Fiscal Policy

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Featured

The Unusual Suspects

by Daniel Heilvia Budget Matters, America Off Balance
Tuesday, September 3, 2019

It seems every month, the Congressional Budget Office (CBO) releases another report showing sharp increases in the federal debt. In June, CBO released its annual Long-Term Budget Outlook showing debt would pass 100% of GDP in 2034 and hit 144% in 2049. And, just last month, CBO’s updated 10-year budget forecasts showed even larger deficits than previously predicted.

Interviews

John Cochrane On The Ricochet Podcast

interview with John H. Cochranevia Ricochet
Friday, August 23, 2019

Hoover Institution fellow John Cochrane discusses the possibility of a recession.

Economic PolicyFeatured

San Francisco’s Flawed “IPO Tax” Proposal Would Tax So Much More

by Lee Ohanianvia California on Your Mind
Tuesday, July 30, 2019

San Francisco supervisors thought they had designed a wealth tax that would hit only those benefiting from the initial public offerings (IPOs) of highly successful San Francisco technology businesses, such as Uber, Pinterest, and Airbnb, among others. Tech companies often compensate employees partially with stock, whose values can rise enormously in an IPO.

In the News

Aspen Institute Panel: Rosy Economic Picture Masks Potential Problems

quoting Kevin Warshvia Aspen Daily News
Monday, July 29, 2019

Though the U.S. economy is in excellent shape right now, problems could be lurking on the horizon, an Aspen Institute panel generally concluded on Sunday afternoon.

Featured

A FaceApp For The Federal Budget

by Daniel Heilvia Budget Matters, America Off Balance
Thursday, July 25, 2019

Over the last month, social media accounts have been filled with wrinkles and gray hair. With the help of the mobile app FaceApp, people are fast-forwarding the aging process to see what they might look like years from now.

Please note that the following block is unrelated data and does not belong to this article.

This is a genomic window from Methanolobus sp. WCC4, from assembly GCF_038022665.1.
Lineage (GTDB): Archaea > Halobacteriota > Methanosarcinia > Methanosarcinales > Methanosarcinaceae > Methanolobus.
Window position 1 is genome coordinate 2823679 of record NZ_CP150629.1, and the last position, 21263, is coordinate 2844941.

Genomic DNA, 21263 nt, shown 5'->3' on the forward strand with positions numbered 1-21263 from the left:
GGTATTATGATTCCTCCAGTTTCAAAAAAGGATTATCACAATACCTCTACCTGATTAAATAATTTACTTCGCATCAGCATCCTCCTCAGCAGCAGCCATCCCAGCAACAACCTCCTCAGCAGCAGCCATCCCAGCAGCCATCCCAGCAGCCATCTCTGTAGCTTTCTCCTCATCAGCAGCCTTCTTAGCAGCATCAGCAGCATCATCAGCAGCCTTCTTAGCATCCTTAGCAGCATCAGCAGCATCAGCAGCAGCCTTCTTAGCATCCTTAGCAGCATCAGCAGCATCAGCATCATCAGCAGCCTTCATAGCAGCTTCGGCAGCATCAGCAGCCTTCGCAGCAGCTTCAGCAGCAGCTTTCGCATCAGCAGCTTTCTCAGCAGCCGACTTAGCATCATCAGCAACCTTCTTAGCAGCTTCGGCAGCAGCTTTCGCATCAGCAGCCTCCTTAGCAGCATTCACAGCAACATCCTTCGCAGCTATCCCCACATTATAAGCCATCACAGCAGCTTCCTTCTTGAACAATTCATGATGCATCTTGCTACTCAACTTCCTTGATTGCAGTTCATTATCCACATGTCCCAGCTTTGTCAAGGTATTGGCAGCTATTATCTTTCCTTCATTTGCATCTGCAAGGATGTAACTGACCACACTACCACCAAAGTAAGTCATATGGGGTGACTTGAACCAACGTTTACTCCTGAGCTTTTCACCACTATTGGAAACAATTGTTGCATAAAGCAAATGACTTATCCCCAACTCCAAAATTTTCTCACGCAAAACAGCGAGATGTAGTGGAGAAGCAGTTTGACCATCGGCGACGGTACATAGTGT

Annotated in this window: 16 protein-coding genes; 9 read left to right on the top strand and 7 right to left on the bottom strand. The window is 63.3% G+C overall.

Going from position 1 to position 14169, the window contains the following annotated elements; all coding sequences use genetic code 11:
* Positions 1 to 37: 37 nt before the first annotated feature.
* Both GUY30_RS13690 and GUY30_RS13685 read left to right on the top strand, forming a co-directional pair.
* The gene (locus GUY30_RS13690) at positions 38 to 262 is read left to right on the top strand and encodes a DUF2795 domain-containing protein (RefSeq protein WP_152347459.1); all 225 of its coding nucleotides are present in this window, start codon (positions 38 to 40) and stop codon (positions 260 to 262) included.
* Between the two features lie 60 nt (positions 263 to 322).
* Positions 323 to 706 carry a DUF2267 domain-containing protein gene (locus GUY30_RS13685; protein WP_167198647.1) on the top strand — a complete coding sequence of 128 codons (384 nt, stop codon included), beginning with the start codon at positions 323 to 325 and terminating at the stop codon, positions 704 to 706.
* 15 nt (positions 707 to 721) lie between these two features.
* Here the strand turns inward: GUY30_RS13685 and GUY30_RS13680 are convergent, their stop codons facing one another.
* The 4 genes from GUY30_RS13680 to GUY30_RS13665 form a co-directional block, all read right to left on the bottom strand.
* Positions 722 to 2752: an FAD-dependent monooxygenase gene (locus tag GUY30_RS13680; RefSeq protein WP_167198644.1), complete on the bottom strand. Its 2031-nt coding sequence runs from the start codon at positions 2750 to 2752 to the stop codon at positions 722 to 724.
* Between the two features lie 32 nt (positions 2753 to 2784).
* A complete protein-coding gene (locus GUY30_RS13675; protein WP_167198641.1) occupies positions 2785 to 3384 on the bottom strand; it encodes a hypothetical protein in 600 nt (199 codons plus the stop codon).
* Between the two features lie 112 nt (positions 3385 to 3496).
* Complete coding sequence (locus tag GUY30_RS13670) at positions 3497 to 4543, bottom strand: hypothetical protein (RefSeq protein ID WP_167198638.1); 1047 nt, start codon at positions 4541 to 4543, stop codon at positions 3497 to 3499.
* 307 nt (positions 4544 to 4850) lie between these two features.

Analysis and Commentary

All That Glitters Is Not Gold

by John H. Cochranevia Grumpy Economist
Thursday, July 18, 2019

I wrote a Wall Street Journal Oped on the gold standard, partly in response to last week's Oped by James Grant (whose "PhD standard" is a great quip) and Greg Yp's excellent column on Judy Shelton and gold.

Featured

Forget The Gold Standard And Make The Dollar Stable Again

by John H. Cochranevia The Wall Street Journal
Wednesday, July 17, 2019

[Subscription Required] Precious metals no longer make sense as a store of value. Instead, peg money to goods and services.

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Debt and Taxes

by David R. Hendersonvia Hoover Digest
Tuesday, July 16, 2019

Despite rising budget deficits, few in Washington propose fiscal prudence. Instead, there are unconscionable proposals for vast new spending programs.

Featured

A Decade Of July 4th Debt Explosions: Are They Getting Less Spectacular?

by John B. Taylorvia Economics One
Thursday, July 4, 2019

Starting a decade ago, I’ve charted on Independence Day the most recent long-term projection of the federal debt by the Congressional Budget Office (CBO).

In the News

Taylor’s Rule: Too High, Too Low – Where Should Interest Rates Go?

interview with John B. Taylorvia Biz News
Thursday, June 6, 2019

Taylor’s Rule is an interest rate forecasting model invented by John Taylor in the early 90s. And according to Investopedia “it’s a proposed guideline for how central banks should alter interest rates in response to changes in economic conditions.” In South Africa, the Reserve Bank’s mandate is very topical at present, which in turn sets up a discussion around interest rates. SARB’s current mandate is tailored around a targeted inflation band of 3-6%, with the repo rate currently at 6.75%. 

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Economic Policy Working Group

 
The Working Group on Economic Policy brings together experts on economic and financial policy to study key developments in the U.S. and global economies, examine their interactions, and develop specific policy proposals.

Milton and Rose Friedman: An Uncommon Couple